Funnies: Book Review – Color Sundays (of) Mickey Mouse

I love reading about the history of things. When I was a kid, up until I was a young man, I collected comic books. Superhero stuff mainly but I always dabbled in comic strips as well. Sunday Funnies were a particular favorite and really the only part of the newspaper I ever read.

So when I saw this book entitled Color Sundays Walt Disney’s Mickey Mouse, I knew I had to buy it!

History and Funnies!

Publisher: Gary Groth & Kim Thompson (Distributed by others)

Type: Hardcover

Pages: 280

ISBN: 978-1-60699-686-7

Year: 2013

Floyd Gottfredson (May 5, 1905 – July 22, 1986) had a long association with the Disney company.  He was an American cartoonist best known for his defining work on the Mickey Mouse comic strip.

He has probably had the same impact on the Mickey Mouse comics as Carl Barks had on the Donald Duck comics. Two decades after his death, his memory was honored with the Disney Legends citation in 2003 and induction into the Comic Book Hall of Fame in 2006. Both well-deserved honors!

Color Sundays is the second volume to cover this talented mans contribution to Mickey’s Sunday outings. As such, it picks up from 1936 and covers until the end of his run as a substitute to the strips in 1961.

The book is divided into too many sections to list in this review. To start though we are given a little history on the man and how he came to the assignment of the Sunday Funnies.

Next is the first section of actual strips:

Guess who’s coming to dinner!

We start with Mickey as the plucky hero who has to fight against the bigger foe to win the day or the heart of his true love, Minnie. No matter how hard he tries, something always goes wrong!

Next is a Robin Hood adventure, a section focusing on gag strips with Goofy as the main guest star, Sheriff of Nugget Gulch which puts Mickey and Goofy into the Wild West, and then:

Service with a devious smile

Mickey starts to show his mischievous side in this section as he isn’t above a little skullduggery to get his way, as seen in the picture above! The book stops every now and then to give us a look at some miscellaneous examples of Gottfredson’s artwork:

Goofy’s Inventions

After the above look at a panel from Mickey Mouse Magazine #59 (1940) we go back to a section highlighting an adaption of one of Mickey’s most famous Shorts:

Next we have a section dedicated to Gottfredson’s later years when he was only filling in on the Sunday Funnies. It’s mainly a collection of short gag strips.

Gottfredson mainly focused his work on the adventures of Mickey Mouse, but he did handle a long list of guest stars as well, such as:

Guest stars included Donald Duck, Lambert the Sheepish Lion, The Seven Dwarfs in a solo adventure, a Sleeping Beauty adaption, and a 101 Dalmatians tale (and yes, I did that on purpose).

Lastly we are treated to an archival section:

This section treats us to some original concept artwork, original cover reproductions, full-page paintings, and:

Some very nice looks into some of the characters Gottfredson worked with. The book ends with a brief visit with the heir to Gottfredson’s work on the Sunday Funnies, namely, Manuel Gonzales.


As a huge fan of both Mickey Mouse and comic strips this publication was a welcomed addition to my library. The book has a nice balance between informative back story and just page after page of funnies.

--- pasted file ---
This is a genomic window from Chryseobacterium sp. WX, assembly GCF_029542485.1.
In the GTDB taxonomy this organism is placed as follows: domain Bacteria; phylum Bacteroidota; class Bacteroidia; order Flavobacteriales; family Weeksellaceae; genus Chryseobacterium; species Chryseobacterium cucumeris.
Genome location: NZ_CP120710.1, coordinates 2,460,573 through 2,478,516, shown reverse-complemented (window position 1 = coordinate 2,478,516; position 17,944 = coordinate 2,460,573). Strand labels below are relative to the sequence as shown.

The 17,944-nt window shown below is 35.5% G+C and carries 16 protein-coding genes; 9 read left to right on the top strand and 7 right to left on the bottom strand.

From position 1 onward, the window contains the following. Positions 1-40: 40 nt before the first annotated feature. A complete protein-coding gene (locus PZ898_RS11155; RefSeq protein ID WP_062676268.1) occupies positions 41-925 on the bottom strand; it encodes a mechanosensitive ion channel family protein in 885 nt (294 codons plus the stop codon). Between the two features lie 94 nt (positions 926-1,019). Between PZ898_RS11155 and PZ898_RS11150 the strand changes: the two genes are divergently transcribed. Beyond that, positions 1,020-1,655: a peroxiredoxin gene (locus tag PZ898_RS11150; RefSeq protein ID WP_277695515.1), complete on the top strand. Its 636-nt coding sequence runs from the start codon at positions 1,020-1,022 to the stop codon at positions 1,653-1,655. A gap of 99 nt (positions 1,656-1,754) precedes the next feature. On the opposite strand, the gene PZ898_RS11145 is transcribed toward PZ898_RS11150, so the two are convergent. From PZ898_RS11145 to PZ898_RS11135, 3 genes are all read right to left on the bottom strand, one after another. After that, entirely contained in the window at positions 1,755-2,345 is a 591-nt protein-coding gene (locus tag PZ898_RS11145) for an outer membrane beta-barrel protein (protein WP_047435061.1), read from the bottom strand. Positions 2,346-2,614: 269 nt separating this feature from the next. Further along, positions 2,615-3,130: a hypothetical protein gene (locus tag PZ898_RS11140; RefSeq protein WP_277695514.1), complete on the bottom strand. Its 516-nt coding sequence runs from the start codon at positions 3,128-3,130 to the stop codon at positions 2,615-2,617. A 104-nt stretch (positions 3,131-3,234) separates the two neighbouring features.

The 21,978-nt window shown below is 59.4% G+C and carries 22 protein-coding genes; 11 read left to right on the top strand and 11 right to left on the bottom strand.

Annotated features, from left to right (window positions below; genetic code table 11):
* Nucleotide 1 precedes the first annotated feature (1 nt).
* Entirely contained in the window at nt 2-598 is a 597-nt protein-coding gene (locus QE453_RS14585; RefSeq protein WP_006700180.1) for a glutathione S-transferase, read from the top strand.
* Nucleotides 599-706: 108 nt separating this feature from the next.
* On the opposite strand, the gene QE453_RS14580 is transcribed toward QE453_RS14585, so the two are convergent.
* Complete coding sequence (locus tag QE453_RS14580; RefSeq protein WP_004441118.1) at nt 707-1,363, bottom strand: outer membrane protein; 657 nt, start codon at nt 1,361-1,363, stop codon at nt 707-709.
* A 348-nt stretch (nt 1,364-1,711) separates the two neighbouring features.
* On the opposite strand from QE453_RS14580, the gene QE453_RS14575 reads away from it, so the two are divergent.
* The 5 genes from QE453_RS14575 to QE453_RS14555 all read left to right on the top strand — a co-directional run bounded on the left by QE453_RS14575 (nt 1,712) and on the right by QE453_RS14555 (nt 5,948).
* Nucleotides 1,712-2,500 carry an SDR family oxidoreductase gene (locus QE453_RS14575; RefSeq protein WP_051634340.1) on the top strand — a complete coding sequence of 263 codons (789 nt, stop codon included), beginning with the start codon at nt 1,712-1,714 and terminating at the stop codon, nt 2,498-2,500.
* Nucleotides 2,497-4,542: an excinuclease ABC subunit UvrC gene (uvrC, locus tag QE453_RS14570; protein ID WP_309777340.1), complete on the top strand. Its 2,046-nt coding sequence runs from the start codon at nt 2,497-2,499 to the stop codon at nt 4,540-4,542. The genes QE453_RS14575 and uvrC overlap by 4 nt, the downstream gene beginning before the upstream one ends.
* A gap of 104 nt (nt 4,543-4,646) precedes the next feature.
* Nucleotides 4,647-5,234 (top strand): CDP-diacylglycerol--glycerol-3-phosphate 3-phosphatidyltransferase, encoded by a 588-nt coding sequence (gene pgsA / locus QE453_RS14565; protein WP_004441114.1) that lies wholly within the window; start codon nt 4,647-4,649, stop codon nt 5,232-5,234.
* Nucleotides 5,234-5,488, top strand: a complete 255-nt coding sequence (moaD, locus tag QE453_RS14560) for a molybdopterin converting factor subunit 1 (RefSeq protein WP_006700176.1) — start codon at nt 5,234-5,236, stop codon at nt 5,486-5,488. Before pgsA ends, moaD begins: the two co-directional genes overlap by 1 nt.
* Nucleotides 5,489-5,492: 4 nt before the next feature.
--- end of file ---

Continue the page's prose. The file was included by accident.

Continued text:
It was enlightening to learn about another man behind the mouse!

I purchased this book for the purpose of this review

OUTLAND Comic Strip featuring Mortimer Mouse

In the immortal words of Monty Python: “And now for something completely different.” In other words, if you’re easily offended, please scroll down to an older post (actually, it’s not that bad!)

One of my hobbies as a self-professed Amateur Disney Historian is to find odd bits of Disney minutia wherever they may be found. And in whatever form they may take. Even if that form is a little… out there:

Does anyone remember Opus, the puffin?

How about Bill, the cat? These characters are well known (in some circles) for their political satire and biting commentary on… just about everything. So it isn’t surprising that Disney would come into the crosshairs, which it does in the first collection of the Outland comic strip:


The Mortimer Mouse story (sort of)

The joke is that Disney is going to sue Outland for using Mickey Mouse without permission, so these two pages are supposed to explain that it is actually Mortimer Mouse being depicted, and not Mickey. And it also purports to tell just how Mortimer left Disney to join the gang over at Outland.

Innocent enough fun but also a bit edgier than Disney would ever be!

But being a fan of animation, comic strips, and such, I just couldn’t leave this book on the shelf once I noticed a Disney reference. And two things really made me sit up and take notice:

A credible pic of Walt Disney

I thought the artist did a great job of not only doing a great rendering of Walt himself, but also of making an image that could come from 1938.

The Earful Tower!

I just can’t get enough of this Disney Icon! I hope Disney’s Hollywood Studios starts to give this neglected wonder some of the love it deserves.

In my defense (for writing such a post) I direct your attention to an interesting article called The Blogging Food Groups: A Well-balanced Diet of Content by Jason Miller. There he postulates that a blog should have a variety of content to maintain the interest of a readership. This post would (or may) fall under the heading of a ‘condiment’ in that it contains content that provides ‘a bold statement with a strong point of view.’ Or it may be ‘meat’, but you’d have to click on the link, read the definitions, and decide for yourself.

In any event, this Outland strip caught my eye, and for what it’s worth, I present it to you.